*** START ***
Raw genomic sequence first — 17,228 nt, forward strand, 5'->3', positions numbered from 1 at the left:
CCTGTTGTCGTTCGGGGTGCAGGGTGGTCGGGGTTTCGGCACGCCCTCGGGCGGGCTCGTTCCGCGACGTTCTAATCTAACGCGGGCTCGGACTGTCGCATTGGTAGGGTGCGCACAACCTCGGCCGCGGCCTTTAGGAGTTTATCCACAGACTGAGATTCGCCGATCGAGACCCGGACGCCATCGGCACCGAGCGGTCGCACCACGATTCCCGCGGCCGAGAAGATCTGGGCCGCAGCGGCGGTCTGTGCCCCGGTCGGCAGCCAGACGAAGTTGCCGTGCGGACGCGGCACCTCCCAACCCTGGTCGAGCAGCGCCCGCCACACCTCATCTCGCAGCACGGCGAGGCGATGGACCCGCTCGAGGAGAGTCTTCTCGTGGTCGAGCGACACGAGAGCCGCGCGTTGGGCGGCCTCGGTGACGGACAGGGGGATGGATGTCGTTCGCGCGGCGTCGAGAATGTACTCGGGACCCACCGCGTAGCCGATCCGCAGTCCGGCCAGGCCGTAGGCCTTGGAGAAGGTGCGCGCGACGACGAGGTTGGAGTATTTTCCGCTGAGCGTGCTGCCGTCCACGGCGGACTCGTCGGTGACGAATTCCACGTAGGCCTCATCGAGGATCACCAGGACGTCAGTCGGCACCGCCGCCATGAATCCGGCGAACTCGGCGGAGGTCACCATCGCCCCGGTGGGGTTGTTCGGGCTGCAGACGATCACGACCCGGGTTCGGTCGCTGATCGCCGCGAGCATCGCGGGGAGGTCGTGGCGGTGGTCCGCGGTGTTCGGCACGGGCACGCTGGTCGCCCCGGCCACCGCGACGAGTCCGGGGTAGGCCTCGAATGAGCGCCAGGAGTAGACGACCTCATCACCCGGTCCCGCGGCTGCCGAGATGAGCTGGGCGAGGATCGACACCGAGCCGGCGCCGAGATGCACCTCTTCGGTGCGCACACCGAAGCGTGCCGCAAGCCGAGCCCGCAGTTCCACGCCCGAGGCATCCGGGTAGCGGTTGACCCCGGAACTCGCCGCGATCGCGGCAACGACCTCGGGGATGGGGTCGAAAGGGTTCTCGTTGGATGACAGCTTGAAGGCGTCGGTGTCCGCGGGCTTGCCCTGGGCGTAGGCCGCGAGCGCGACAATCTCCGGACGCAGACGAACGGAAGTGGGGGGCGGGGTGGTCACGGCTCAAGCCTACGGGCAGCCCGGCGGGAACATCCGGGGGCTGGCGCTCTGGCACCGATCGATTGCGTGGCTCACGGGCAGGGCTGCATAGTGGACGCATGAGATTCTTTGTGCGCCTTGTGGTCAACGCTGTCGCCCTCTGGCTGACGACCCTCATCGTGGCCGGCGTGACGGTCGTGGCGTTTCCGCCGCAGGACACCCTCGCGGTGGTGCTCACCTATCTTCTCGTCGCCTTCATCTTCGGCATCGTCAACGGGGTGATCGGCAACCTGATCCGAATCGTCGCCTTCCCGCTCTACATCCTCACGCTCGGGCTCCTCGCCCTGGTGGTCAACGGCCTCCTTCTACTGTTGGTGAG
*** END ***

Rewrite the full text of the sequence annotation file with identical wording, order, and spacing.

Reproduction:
Raw genomic sequence first — 17,228 nt, forward strand, 5'->3', positions numbered from 1 at the left:
CCTGTTGTCGTTCGGGGTGCAGGGTGGTCGGGGTTTCGGCACGCCCTCGGGCGGGCTCGTTCCGCGACGTTCTAATCTAACGCGGGCTCGGACTGTCGCATTGGTAGGGTGCGCACAACCTCGGCCGCGGCCTTTAGGAGTTTATCCACAGACTGAGATTCGCCGATCGAGACCCGGACGCCATCGGCACCGAGCGGTCGCACCACGATTCCCGCGGCCGAGAAGATCTGGGCCGCAGCGGCGGTCTGTGCCCCGGTCGGCAGCCAGACGAAGTTGCCGTGCGGACGCGGCACCTCCCAACCCTGGTCGAGCAGCGCCCGCCACACCTCATCTCGCAGCACGGCGAGGCGATGGACCCGCTCGAGGAGAGTCTTCTCGTGGTCGAGCGACACGAGAGCCGCGCGTTGGGCGGCCTCGGTGACGGACAGGGGGATGGATGTCGTTCGCGCGGCGTCGAGAATGTACTCGGGACCCACCGCGTAGCCGATCCGCAGTCCGGCCAGGCCGTAGGCCTTGGAGAAGGTGCGCGCGACGACGAGGTTGGAGTATTTTCCGCTGAGCGTGCTGCCGTCCACGGCGGACTCGTCGGTGACGAATTCCACGTAGGCCTCATCGAGGATCACCAGGACGTCAGTCGGCACCGCCGCCATGAATCCGGCGAACTCGGCGGAGGTCACCATCGCCCCGGTGGGGTTGTTCGGGCTGCAGACGATCACGACCCGGGTTCGGTCGCTGATCGCCGCGAGCATCGCGGGGAGGTCGTGGCGGTGGTCCGCGGTGTTCGGCACGGGCACGCTGGTCGCCCCGGCCACCGCGACGAGTCCGGGGTAGGCCTCGAATGAGCGCCAGGAGTAGACGACCTCATCACCCGGTCCCGCGGCTGCCGAGATGAGCTGGGCGAGGATCGACACCGAGCCGGCGCCGAGATGCACCTCTTCGGTGCGCACACCGAAGCGTGCCGCAAGCCGAGCCCGCAGTTCCACGCCCGAGGCATCCGGGTAGCGGTTGACCCCGGAACTCGCCGCGATCGCGGCAACGACCTCGGGGATGGGGTCGAAAGGGTTCTCGTTGGATGACAGCTTGAAGGCGTCGGTGTCCGCGGGCTTGCCCTGGGCGTAGGCCGCGAGCGCGACAATCTCCGGACGCAGACGAACGGAAGTGGGGGGCGGGGTGGTCACGGCTCAAGCCTACGGGCAGCCCGGCGGGAACATCCGGGGGCTGGCGCTCTGGCACCGATCGATTGCGTGGCTCACGGGCAGGGCTGCATAGTGGACGCATGAGATTCTTTGTGCGCCTTGTGGTCAACGCTGTCGCCCTCTGGCTGACGACCCTCATCGTGGCCGGCGTGACGGTCGTGGCGTTTCCGCCGCAGGACACCCTCGCGGTGGTGCTCACCTATCTTCTCGTCGCCTTCATCTTCGGCATCGTCAACGGGGTGATCGGCAACCTGATCCGAATCGTCGCCTTCCCGCTCTACATCCTCACGCTCGGGCTCCTCGCCCTGGTGGTCAACGGCCTCCTTCTACTGTTGGTGAG